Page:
Code coverage is a valuable metric for understanding the quality of your test suite. In this post we will show how to quickly generate code coverage statistics for your JavaScript and Node.js libraries using Mocha, Travis CI, Istanbul, and Coveralls.

Test Suite with Mocha

We need a test suite before we can generate code coverage. Our favorite testing framework is Mocha with Chai for assertions. A test file might look like this:

var expect = require('chai').expect;

describe('Array', function(){
  describe('#indexOf()', function(){
    it('should return -1 when the value is not present', function(){
      var array = [1,2,3];

Then in our package.json file we would add a test script to run with npm test.

"scripts": {
  "test": "mocha"

Automated Testing with Travis CI

We can automatically run our test suite for each commit using Travis CI. Sign up, add your GitHub repository, then add a .travis.yml file to the repo.

language: node_js
- '0.10'
- 'npm test' # tell Travis how to run your test suite

Every time a commit is pushed to your repository on any branch, Travis will automatically queue up a test runner that clones your repository, installs all dependencies, runs your test suite, and reports the status. You can even add a status badge to your repos README that shows the current build status and acts as a handy link for Travis. The best part is it’s 100% free for public GitHub repos.

Code Coverage with Istanbul

Istanbul is the only viable JavaScript code coverage tool we are aware of. It’s fast, easy to use, can be installed via npm, and doesn’t need to be installed globally. To run, just add another entry in the package.json scripts field.

  "coverage": "istanbul cover ./node_modules/mocha/bin/_mocha"

You’ll notice that we have to call the mocha bin file directly. This is because the main mocha file forks into a child process as explained here.

When you run npm run coverage it will generate coverage statistics in the coverage directory including a browsable HTML report in coverage/lcov-report/index.html. We suggest adding coverage to your .gitignore file so that it’s not committed to your repo.

Automated Code Coverage with Coveralls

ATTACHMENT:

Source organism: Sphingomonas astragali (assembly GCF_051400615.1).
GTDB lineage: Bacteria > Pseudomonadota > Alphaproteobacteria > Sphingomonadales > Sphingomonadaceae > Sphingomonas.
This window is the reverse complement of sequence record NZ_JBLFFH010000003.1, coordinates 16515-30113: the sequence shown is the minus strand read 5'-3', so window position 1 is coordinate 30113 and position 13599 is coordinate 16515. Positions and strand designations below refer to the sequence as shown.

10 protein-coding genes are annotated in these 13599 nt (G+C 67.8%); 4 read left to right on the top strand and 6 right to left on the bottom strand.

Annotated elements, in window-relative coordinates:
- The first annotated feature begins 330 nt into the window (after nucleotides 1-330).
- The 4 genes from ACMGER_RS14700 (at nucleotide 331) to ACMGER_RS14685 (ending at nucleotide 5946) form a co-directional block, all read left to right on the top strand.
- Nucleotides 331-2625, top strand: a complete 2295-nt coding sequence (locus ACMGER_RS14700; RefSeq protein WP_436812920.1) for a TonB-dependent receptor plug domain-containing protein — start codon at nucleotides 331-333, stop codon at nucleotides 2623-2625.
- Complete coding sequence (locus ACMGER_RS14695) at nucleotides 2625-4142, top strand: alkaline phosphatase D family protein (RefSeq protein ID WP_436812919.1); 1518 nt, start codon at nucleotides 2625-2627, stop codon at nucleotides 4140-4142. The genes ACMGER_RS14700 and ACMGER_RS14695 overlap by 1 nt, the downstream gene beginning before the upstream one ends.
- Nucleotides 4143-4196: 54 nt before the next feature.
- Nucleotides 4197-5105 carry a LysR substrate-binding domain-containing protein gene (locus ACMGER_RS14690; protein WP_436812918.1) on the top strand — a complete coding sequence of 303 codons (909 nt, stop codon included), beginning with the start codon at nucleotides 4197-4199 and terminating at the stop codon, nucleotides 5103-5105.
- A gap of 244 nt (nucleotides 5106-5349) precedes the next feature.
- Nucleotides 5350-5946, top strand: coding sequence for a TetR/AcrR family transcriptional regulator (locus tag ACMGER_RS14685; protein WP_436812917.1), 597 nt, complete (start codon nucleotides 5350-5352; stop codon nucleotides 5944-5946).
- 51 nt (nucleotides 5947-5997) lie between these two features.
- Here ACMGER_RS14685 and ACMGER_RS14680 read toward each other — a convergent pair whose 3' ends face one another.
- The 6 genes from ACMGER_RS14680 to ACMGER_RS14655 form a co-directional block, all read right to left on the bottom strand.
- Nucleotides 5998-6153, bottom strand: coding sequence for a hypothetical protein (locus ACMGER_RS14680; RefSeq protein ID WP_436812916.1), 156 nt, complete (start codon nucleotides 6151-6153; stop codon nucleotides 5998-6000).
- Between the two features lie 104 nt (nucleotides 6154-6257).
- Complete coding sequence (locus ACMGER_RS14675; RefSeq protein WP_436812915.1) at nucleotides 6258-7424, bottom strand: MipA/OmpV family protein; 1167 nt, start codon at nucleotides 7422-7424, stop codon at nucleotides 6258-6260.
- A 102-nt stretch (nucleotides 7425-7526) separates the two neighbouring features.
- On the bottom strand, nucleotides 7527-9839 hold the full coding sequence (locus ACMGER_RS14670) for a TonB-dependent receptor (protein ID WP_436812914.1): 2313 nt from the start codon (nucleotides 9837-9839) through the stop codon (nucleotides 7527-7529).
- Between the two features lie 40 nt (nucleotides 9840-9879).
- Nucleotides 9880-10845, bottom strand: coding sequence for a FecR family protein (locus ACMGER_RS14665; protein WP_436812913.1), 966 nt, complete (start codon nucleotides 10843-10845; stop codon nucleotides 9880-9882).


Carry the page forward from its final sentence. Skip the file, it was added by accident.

Similar to how we used Travis CI to automate our testing, we can use Coveralls to automate our code coverage. The first step is to sign up and enable your repository. This will generate a token which you need to add to a .coveralls.yml file.

repo_token: mycoverallsrepoymltoken

Second, you need to install the coveralls node package. This allows us to send our node coverage stats to Coveralls so that they can store and process it.

Third, we need a new command in our scripts field:

  "coveralls": "npm run coverage && cat ./coverage/ | ./node_modules/coveralls/bin/coveralls.js"

This command will run our test suite to gather coverage stats then pipe them into the coveralls node package which sends the stats to coveralls.

The last thing to do is update .travis.yml so that our new coveralls command is run automatically by Travis each time a commit is pushed to our repository. This will still run tests and track our build status while also allowing coveralls to track changes to our code coverage.

- 'npm run coveralls' # tell Travis how to run your test suite

An option step, though one we highly recommend, is to add a coverage badge to your README that shows off your coverage percentage and adds a quick link to Coveralls browsable coverage stats.


Our full scripts field in package.json now looks like this:

"scripts": {
  "test": "mocha",
  "coverage": "istanbul cover ./node_modules/mocha/bin/_mocha",
  "coveralls": "npm run coverage && cat ./coverage/ | ./node_modules/coveralls/bin/coveralls.js"

Of course, you can add additional scripts. We encourage you to browse the documentation for Mocha, Travis CI, Istanbul, and Coveralls to see what else is possible.

See FS-Traversal for a real example of the setup we described here.